gmhTODAY 22 gmhToday Oct Nov 2018 - Page 87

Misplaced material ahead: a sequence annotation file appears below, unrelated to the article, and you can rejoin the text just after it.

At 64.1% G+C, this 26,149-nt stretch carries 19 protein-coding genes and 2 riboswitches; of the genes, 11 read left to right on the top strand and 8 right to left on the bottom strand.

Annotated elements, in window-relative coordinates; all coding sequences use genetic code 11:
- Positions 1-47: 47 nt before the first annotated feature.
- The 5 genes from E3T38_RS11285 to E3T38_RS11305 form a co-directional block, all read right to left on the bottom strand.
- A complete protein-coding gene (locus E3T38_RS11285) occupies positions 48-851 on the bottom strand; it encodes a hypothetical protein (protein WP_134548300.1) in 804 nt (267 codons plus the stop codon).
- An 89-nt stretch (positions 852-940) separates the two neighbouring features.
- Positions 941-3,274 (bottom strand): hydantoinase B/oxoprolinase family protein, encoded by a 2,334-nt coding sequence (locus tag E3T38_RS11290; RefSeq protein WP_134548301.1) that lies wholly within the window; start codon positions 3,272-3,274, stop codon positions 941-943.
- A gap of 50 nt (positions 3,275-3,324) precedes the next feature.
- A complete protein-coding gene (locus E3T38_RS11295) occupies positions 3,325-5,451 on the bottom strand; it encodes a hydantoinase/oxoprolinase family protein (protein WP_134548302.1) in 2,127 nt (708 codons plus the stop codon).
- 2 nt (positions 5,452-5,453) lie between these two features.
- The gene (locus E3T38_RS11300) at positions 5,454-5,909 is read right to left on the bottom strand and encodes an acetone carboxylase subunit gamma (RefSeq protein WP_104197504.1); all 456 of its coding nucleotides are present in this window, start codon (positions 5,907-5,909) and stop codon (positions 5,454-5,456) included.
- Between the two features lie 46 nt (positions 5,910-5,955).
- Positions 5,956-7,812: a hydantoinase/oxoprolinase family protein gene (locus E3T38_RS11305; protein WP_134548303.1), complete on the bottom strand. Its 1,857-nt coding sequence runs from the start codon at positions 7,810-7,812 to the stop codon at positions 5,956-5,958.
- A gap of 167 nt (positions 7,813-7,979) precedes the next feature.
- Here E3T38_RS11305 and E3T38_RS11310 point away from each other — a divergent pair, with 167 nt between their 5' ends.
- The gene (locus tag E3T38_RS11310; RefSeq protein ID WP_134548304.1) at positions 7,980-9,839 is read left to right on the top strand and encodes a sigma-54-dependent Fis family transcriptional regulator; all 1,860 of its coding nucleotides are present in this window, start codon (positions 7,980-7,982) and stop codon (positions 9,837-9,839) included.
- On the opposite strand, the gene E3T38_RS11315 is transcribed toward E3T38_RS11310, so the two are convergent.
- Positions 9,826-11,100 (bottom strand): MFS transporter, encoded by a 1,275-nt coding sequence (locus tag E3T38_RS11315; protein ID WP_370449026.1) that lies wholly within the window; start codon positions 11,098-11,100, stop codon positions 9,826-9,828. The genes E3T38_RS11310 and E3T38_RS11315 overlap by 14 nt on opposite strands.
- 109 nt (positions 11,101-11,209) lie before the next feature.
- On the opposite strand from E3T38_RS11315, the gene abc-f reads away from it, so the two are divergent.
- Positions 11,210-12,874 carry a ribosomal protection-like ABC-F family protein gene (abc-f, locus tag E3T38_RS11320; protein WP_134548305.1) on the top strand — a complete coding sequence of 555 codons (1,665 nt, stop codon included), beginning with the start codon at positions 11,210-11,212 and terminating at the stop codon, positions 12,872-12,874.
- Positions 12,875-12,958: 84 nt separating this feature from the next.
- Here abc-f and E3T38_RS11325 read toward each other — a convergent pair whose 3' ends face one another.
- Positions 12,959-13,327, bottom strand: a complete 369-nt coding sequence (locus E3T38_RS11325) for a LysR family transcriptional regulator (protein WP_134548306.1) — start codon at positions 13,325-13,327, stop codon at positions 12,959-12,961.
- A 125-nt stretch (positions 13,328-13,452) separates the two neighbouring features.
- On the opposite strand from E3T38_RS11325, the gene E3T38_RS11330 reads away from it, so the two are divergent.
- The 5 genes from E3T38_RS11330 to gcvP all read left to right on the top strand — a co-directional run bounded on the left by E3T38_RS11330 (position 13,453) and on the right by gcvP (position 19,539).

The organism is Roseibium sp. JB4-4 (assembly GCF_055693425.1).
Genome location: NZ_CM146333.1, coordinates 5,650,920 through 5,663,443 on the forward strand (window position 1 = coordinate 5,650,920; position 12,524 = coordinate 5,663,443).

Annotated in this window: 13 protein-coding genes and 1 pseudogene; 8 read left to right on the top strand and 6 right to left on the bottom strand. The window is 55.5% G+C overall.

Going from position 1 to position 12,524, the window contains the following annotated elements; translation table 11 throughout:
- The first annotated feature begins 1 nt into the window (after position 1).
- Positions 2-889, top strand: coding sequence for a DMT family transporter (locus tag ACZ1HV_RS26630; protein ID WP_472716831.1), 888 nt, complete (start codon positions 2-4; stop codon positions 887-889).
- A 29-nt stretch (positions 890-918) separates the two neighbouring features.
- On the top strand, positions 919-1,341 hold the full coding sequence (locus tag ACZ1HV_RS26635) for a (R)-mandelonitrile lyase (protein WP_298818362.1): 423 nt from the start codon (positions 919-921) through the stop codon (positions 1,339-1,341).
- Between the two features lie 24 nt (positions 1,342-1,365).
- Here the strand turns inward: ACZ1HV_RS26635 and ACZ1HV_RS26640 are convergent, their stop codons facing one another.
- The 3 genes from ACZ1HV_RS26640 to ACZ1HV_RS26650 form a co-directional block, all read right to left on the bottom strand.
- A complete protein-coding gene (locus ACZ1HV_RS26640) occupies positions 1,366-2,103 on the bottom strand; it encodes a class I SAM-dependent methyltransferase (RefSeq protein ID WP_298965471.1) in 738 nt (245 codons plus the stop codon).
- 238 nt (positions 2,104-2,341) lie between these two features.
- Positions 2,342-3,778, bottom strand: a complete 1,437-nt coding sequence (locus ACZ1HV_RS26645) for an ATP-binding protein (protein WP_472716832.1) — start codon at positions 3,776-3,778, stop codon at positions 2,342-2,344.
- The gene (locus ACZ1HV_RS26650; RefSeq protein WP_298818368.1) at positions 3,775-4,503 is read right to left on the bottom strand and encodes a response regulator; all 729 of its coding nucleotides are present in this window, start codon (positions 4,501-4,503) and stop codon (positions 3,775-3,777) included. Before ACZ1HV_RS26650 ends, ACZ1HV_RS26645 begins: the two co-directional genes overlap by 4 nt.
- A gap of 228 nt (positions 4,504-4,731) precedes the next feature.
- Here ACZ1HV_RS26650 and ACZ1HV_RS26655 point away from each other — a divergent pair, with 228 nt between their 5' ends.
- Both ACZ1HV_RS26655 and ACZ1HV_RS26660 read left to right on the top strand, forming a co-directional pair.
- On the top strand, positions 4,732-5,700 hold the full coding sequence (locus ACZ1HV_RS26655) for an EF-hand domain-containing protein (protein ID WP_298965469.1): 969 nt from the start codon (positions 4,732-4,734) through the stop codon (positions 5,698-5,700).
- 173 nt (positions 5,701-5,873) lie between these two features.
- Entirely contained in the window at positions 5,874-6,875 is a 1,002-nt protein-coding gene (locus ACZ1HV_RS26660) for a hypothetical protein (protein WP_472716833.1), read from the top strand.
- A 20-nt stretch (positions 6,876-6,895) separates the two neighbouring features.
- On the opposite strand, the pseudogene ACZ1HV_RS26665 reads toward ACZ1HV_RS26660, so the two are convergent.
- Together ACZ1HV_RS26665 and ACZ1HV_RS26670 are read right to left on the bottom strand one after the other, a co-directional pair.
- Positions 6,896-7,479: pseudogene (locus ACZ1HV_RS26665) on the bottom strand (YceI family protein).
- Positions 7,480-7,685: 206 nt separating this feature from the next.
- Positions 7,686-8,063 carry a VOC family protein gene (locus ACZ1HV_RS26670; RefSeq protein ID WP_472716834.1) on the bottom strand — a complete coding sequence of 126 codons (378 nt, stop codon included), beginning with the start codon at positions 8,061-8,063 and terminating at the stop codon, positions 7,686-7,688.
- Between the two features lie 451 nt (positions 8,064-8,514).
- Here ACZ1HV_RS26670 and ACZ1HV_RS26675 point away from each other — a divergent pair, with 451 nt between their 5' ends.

The Story of Maria A t 16, Maria was married in a small town in Mexico. Her husband quickly began to exert control over every aspect of her life. He prohibited her from returning to her job. In fact he wouldn’t let her leave the house without him, even to see her mother. He told her what to wear. Maria had no money of her own to spend. Soon she discovered that he’d been unfaithful to her. It hurt her deeply. Her husband’s infidelity grew, and he flaunted it, going so far as to sleep with their next-door neighbor and to have his mistresses call their home and leave their belongings in his car where Maria would see them. When she began to protest and asked him to change his ways, he beat her and called her a whore. He was disrespectful and violent toward her in front of their two young children. Maria turned to her brother for help, but his response was “What are you going to do? You’ll suffer the same treatment anywhere. It’s between you and him. Stay home and don’t bring it up again. Cook his favorite meal.” During the holiday week from Christmas to New Year’s Day, he left her alone with their children. He took his mistress and went to visit his family. Maria had no money, no food, no car. That was a turning point. Maria made up her mind to take the children and leave her husband. She began to dress nicely and leave during the day to spend time with a women’s support group at church. She helped them with projects and they comforted her. Maria began to regain confidence. On the chosen day, Maria was in the process of packing, but she had nowhere to go. She asked him to leave instead. He left, but not before beating her again. Even so, that was the best night of her married life. He was gone and she felt safe for the first time. Maria went back to the women’s support group and got help starting a little business cooking meals to sell. The more confident Maria grew, the angrier her husband became. He went to court to try and force her out of the house. His anger escalated until one day he beat her up in broad daylight, in front of neighbors, while she was watching her son play soccer. Later, he forced himself into the house, and beat her again. She called the police, and they caught up with him at a nearby bar, but he denied any wrongdoing. They released him within a few hours. Not long after that, Maria’s husband shot and wounded GILROY • MORGAN HILL • SAN MARTIN her while she was driving her daughter to school. It took the better part of the day to file a police report and get medical treatment. In the end, neither the doctor nor the police offered her any recourse. Instead, they warned her to leave town right away for her safety. Maria took her children and with only the backpacks on their backs, they headed for the U.S. border. She stood in line for several days, waiting to ask for asylum. She didn’t speak English. Immigration officials separated Maria from her 11-year-old son for two days. She needed a sponsor in the U.S. but the only two people she knew of were both illegals. During the day, Maria and her children were housed in a detention center where they slept on the floor. Her cell phone was confiscated. At night they were sent to a hotel room but had to leave the door open so immigration officials could keep an eye on them. On Christmas Eve, after 14 days, immigration officials said Maria could go if she had money for bus tickets and agreed to wear an ankle bracelet. They didn’t care that her sponsor in San Jose was an illegal. Someone gave her bus fare. Maria ended up in a shared room in an overcrowded rental house. She took jobs cleaning houses, had to report regularly to the immigration office in San Francisco, and immigration officials checked in on her weekly. There was drug use at the house, and the landlord soon told them all to move out. Maria had no idea what to do next. Then a teacher at her children’s school mentioned a workshop on immigration services for parents. She went. While workshop leaders were talking, her ankle bracelet went off. There was nothing she could do about it. A woman approached and invited her to step outside the room and talk. That woman was Perla Flores. Perla asked Maria if she needed help with immigration. Maria said “What I need is housing. I’ve been kicked out.” “How about a women’s shelter? Perla asked. Maria’s response was, “What’s that?” She had never heard of anything like La Isla Pacifica. Community Solutions and Step Forward Foundation helped with Maria’s immigration case. She got her papers, and then she was allowed to have the ankle bracelet removed. She moved into La Isla Pacifica with her children. They received a variety of services including group counseling for the kids and therapy for PTSD for Maria. She received life coaching, made a life plan, got job counseling and referrals, and rent support on a graduated program where she assumed more of the payment over time. “For me, I call that shelter ‘the nest.’ Me casa and me familia, they are there. My wings got strong again and now I’m flying.” She enrolled at the Lea rning & Loving Education Center, began taking classes, and made new friends in the community. “Coming to America was the best decision I ever made. America opened its arms like my native country did not. Community Solutions changes lives, it has changed mine.” Today, Maria has a home, a job, she’s learning English, and her kids are doing well in school. OCTOBER/NOVEMBER 2018 87